All photomicrographs were obtained using a digital camera system (MC170 HD; Leica, Wetzlar, Germany), and morphological drawings were made using a drawing tube connected to the microscope. The photomicrographs and drawings were edited with PhotoShop Elements 9 (Adobe) to adjust the contrast and brightness for constructing figures.

Culture experiment

Because the presence of prey species did not clearly affect the occurrence of the predatory form of B. sinensis, the prey species was not used for the following culture experiments. To examine the effect of substrate (media) and food source (fungal species), we used three different media, PDA, MEA and P. densiflora twigs, and two different species of fungi, B. cinerea and O. minus.

Because B. cinerea does not grow well on pine twigs, the fungus was only inoculated onto PDA and MEA in 60 mm diam. plastic Petri dishes, whereas O. minus was inoculated onto both agar media and pine twigs (ca. 8 mm diam. and 8 cm long). The preparation of twigs was as described for the previous experiment.

After confirming fungal growth on each media type, 100 individuals of mixed-stage B. sinensis were inoculated onto each substrate and kept at 20 °C in the dark. The number of total nematodes and the ratio of the predatory form to the mycophagous form were examined every week after inoculation for five weeks. For the ratio of predatory forms, only adult nematodes were examined because the dimorphism only occurs in adult females. Five replicates were prepared for each treatment, i.e., 30 plates were prepared for each treatment, and five plates were harvested from each treatment every week.

Observation of predatory behaviour

Predatory-form females were collected from the extra materials of the twig-O. minus treatment. The nematodes were transferred to a 2.0% water agar plate, and ca. 30 individuals of mixed-stage Acrobeloides sp., a bacterial feeding species which we regularly use as a standard food species for predatory nematodes34, were inoculated onto the plate. A cover slip was placed on the inoculated nematodes, and the plate was examined under the dissection microscope occasionally for one hour to observe feeding (predatory) behaviour. When the feeding behaviour was observed, it was closely observed and recorded under light microscopy using the digital camera system (MC170 HD).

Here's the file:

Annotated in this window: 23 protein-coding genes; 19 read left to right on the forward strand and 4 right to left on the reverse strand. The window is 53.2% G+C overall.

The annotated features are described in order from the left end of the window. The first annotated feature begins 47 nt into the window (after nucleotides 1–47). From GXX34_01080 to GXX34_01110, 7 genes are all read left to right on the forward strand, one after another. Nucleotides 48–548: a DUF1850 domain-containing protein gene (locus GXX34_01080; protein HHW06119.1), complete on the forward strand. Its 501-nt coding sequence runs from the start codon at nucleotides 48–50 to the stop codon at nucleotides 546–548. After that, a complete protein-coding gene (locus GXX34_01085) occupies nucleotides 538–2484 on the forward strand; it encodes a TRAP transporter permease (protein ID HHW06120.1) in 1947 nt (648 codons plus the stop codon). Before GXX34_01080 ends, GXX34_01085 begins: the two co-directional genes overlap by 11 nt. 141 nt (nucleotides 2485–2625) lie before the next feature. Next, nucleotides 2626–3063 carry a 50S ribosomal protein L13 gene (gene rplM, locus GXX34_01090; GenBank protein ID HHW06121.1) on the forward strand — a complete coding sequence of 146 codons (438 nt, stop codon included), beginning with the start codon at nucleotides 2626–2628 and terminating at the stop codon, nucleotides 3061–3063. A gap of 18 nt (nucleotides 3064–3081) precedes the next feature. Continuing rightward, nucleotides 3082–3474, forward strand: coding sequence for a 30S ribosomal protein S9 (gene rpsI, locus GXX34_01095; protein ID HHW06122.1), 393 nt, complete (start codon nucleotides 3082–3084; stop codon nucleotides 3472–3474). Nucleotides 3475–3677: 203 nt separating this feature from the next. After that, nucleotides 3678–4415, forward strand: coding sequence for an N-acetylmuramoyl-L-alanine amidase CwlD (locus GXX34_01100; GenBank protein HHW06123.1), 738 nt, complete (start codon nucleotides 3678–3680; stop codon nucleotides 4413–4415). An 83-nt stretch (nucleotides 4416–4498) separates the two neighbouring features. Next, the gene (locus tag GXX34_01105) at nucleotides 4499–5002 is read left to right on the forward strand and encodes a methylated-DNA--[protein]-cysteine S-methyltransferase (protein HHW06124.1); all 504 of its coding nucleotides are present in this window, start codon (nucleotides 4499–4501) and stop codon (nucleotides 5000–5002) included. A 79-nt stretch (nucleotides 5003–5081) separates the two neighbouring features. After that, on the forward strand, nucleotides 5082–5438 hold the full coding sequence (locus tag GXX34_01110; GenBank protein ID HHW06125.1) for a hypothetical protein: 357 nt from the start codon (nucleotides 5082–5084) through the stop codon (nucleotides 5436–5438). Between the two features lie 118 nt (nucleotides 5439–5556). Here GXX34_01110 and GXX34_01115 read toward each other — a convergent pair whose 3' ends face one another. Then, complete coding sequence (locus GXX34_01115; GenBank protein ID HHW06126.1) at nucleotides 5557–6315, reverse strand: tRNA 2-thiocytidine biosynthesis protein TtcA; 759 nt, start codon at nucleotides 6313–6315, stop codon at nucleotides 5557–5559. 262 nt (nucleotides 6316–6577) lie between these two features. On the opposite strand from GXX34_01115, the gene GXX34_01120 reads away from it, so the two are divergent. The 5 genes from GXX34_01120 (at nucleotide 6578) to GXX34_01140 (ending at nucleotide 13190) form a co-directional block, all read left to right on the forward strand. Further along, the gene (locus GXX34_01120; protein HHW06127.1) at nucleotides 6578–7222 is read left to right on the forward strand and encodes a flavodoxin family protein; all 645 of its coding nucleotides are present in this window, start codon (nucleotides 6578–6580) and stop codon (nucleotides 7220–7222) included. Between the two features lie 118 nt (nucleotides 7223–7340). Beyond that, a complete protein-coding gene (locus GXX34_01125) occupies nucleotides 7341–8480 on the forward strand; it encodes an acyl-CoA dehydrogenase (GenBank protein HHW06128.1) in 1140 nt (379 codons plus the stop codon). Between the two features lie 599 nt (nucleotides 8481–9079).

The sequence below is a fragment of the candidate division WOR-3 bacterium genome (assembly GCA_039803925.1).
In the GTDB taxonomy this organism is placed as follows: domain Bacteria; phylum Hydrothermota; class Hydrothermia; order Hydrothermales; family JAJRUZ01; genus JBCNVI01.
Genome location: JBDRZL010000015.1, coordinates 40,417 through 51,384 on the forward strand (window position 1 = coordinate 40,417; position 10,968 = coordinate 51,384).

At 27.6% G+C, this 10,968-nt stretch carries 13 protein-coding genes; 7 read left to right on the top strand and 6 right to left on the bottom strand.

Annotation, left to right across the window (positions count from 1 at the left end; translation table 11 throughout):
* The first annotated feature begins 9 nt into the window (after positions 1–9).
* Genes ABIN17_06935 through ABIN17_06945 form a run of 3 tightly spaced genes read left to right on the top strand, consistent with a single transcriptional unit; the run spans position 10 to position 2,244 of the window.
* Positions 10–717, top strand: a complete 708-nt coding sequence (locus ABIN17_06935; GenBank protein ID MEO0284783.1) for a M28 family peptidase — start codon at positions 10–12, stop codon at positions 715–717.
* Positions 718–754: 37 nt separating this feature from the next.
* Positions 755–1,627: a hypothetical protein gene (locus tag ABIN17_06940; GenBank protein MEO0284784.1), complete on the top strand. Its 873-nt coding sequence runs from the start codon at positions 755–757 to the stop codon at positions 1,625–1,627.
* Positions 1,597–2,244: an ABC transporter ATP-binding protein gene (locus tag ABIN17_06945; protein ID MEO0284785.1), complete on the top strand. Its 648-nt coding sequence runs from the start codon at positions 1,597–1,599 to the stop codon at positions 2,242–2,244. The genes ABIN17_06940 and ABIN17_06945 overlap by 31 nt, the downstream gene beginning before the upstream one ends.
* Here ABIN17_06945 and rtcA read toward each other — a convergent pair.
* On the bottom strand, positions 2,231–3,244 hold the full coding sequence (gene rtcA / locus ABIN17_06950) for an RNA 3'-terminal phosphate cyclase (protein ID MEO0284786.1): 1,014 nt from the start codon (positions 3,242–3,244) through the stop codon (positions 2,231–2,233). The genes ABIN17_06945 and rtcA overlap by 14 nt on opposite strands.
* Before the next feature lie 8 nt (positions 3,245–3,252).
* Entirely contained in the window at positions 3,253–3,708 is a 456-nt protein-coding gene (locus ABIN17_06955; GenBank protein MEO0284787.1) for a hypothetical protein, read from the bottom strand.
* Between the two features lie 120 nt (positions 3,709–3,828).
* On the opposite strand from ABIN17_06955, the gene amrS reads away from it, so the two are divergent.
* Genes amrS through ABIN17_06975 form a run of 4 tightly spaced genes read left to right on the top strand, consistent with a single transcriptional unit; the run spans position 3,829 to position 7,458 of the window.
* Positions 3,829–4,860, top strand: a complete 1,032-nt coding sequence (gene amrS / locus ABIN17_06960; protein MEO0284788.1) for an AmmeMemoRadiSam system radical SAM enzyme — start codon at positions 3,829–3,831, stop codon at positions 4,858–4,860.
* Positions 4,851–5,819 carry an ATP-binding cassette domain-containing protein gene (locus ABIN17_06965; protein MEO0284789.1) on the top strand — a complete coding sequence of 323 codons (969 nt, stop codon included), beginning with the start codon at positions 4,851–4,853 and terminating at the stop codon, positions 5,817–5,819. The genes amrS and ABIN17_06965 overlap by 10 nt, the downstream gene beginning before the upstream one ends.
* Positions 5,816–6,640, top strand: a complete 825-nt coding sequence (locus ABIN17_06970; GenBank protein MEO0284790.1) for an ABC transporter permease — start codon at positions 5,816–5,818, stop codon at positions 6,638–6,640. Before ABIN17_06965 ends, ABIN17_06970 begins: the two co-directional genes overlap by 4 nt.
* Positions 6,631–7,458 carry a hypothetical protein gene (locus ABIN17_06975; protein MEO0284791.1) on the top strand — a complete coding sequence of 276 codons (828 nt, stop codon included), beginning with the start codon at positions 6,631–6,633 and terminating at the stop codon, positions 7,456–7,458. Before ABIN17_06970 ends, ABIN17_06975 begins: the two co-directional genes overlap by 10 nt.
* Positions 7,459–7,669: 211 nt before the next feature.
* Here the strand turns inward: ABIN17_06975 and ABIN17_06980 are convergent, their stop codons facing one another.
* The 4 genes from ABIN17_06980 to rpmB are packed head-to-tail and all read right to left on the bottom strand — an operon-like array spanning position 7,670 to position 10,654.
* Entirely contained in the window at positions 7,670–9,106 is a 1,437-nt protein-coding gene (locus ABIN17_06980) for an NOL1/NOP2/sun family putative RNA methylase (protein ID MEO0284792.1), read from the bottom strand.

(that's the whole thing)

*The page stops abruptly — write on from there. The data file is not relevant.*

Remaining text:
Examination of next generation of predatory females

Five to 10 predatory females collected from the twig-O. minus treatment were transferred to MEA previously inoculated with B. cinerea. In addition, 10 mycophagous males were transferred to the plate as the sperm (and potentially food) source for predatory females. The culture plates were observed under a dissection microscope every day for 10 days to examine the stylet form of the next generation adults and to test the fungal feeding ability of the predatory-form females.

Statistical analysis

We identified significant differences in the total number of nematodes in the five different cultural conditions. Two-way analysis of variance test (substrates × fungi) with a Tukey honestly significant difference post hoc test was used for the multiple comparisons. To analyze the ratio of the predatory form to the mycophagous form under the different experimental conditions and because of the unevenness of the examined (available) female individuals among replications, i.e., we examined up to 200 individuals, but most nematodes were juveniles in many replications, and only less than 20 total females were available, all five replications were combined into a single data point. The ratio was compared using a chi-square test, and Ryan’s post hoc test was performed for multiple comparisons. All statistical analyses were performed with R ver 3.5.146. P < 0.05 was considered to be significant.